|Image: Bob Marley, The Official Website|
Today would have been the 70th birthday of this musical genius.
Of Marley, Roger Steffens eloquently wrote:
[Y]ou don’t see thousands of Maori and Tongans and Fijians gathering annually to pay honor to Louis Armstrong; you don’t witness phalanxes of youth wandering the world sporting Louis Armstrong t-shirts. In fact, big as the Beatles were, you hardly see any Beatle shirts around anymore, except for those few featuring John Lennon’s sorrow-inducing visage. Can you imagine an image of Elvis sewn onto the sleeve of an armed guerilla? When was the last time you saw a Michael Jackson flag or a Bob Dylan sarong or Madonna rolling papers? All of these exist in Marleyite forms, his iconography well nigh a new universal language, the symbol, as Jack Healey of Amnesty International continues to tell people, of freedom throughout the world. (Read the full 2001 article here.)
His voice was an omnipresent cry in our electronic world. His sharp features, majestic looks, and prancing style a vivid etching on the landscape of our minds. Bob Marley was never seen. He was an experience which left an indelible imprint with each encounter. Such a man cannot be erased from the mind. He is part of the collective consciousness of the nation.Indeed, Marley is part of the collective consciousness of the world.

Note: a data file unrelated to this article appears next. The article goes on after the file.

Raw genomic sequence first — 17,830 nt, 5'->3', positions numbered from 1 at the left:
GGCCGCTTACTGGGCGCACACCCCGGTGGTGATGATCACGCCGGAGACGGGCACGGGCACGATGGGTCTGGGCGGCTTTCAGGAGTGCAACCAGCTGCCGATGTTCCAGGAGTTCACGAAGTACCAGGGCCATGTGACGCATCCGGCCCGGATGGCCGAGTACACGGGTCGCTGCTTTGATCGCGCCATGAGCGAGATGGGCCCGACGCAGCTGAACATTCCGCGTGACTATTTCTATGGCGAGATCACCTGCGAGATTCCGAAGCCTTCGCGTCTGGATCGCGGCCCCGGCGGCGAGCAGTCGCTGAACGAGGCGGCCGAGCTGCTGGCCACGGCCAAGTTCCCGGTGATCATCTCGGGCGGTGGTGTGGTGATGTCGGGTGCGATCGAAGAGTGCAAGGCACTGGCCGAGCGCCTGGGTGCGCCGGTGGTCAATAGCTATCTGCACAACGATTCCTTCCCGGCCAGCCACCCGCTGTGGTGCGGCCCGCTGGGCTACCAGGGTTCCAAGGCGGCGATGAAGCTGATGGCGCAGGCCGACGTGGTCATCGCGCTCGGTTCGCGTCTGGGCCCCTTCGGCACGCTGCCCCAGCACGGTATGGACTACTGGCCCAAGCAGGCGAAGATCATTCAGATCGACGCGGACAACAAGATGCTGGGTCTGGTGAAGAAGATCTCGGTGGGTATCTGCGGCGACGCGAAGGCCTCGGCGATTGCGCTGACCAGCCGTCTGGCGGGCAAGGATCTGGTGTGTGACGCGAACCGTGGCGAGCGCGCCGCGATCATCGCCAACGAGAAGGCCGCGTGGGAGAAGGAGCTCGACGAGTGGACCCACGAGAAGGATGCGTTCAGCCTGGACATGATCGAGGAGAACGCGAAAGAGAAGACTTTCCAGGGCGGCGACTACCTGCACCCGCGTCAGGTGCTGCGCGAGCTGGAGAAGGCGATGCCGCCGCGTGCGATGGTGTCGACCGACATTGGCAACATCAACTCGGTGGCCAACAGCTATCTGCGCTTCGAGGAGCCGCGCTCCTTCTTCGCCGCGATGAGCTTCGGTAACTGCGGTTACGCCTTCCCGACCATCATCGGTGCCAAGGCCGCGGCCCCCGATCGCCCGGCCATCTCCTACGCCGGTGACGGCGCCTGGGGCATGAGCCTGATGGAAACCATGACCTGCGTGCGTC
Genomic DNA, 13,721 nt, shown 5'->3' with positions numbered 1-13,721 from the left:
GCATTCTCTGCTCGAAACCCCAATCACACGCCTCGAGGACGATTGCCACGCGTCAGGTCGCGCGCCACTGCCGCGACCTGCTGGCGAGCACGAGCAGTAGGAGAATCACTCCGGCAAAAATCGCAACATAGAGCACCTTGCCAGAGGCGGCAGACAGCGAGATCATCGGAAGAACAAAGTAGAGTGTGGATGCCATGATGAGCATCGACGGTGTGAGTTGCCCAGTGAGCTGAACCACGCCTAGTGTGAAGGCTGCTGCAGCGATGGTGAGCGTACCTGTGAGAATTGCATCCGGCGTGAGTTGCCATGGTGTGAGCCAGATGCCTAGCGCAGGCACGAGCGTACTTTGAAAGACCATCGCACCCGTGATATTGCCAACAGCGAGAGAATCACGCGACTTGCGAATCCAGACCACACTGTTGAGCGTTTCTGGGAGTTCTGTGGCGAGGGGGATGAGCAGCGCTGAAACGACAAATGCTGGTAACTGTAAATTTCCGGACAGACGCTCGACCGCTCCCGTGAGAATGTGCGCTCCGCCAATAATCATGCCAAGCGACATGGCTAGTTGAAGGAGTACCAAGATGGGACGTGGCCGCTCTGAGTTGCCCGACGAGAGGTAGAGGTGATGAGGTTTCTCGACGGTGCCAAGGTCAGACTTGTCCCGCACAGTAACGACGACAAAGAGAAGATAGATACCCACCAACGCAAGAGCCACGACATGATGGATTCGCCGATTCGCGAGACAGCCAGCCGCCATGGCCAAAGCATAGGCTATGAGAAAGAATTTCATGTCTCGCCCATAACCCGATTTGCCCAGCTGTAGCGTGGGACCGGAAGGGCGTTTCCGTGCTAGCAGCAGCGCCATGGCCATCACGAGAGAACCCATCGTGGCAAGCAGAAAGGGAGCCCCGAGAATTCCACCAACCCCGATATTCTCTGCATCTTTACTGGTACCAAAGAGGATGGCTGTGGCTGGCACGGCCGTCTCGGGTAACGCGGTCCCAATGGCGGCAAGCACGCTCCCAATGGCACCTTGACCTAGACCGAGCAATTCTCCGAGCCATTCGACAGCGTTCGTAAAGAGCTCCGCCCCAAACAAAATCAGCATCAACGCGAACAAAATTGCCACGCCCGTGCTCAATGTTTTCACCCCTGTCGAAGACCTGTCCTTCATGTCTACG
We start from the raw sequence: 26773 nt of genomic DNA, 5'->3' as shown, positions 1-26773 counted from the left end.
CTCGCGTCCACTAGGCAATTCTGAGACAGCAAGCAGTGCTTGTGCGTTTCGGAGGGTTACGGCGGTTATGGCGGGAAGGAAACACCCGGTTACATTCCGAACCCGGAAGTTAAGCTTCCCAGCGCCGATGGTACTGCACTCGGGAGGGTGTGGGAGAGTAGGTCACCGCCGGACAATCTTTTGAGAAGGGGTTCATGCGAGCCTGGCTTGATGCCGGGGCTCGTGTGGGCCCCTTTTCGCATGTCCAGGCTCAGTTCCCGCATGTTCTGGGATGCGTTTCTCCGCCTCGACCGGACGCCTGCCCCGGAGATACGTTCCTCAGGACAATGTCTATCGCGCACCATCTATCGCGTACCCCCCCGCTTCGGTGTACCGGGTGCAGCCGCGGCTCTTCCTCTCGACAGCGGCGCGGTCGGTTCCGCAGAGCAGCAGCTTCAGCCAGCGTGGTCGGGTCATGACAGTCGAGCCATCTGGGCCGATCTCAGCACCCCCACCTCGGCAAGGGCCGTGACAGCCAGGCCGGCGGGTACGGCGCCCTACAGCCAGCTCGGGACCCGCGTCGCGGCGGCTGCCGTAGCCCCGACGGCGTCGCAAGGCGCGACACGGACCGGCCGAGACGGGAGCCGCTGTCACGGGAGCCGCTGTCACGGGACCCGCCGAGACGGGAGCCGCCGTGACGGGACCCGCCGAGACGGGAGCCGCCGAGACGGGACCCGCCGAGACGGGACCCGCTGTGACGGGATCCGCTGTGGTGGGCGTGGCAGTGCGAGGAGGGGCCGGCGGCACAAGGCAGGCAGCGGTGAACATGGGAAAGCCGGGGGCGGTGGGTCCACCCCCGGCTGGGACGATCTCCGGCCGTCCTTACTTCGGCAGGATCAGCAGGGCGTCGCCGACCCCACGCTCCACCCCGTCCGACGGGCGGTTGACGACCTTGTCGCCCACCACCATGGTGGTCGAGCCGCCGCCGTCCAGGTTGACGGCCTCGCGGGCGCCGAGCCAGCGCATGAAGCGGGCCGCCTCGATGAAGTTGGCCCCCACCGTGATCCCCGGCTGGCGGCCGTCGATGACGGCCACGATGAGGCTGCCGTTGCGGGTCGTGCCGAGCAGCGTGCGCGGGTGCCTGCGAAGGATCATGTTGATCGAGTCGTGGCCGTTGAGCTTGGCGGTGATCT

Bob Marley Live at the Rainbow, London, 1977
""[I]t is not surprising that the N.Y. Times, seeking one video to epitomize the past century, preserved in a time capsule to be opened a thousand years hence, chose 'Bob Marley Live at the Rainbow, London, 1977.' Or that the same "newspaper of record" called Marley "the most influential artist of the second half of the 20th century."" ~Roger Steffens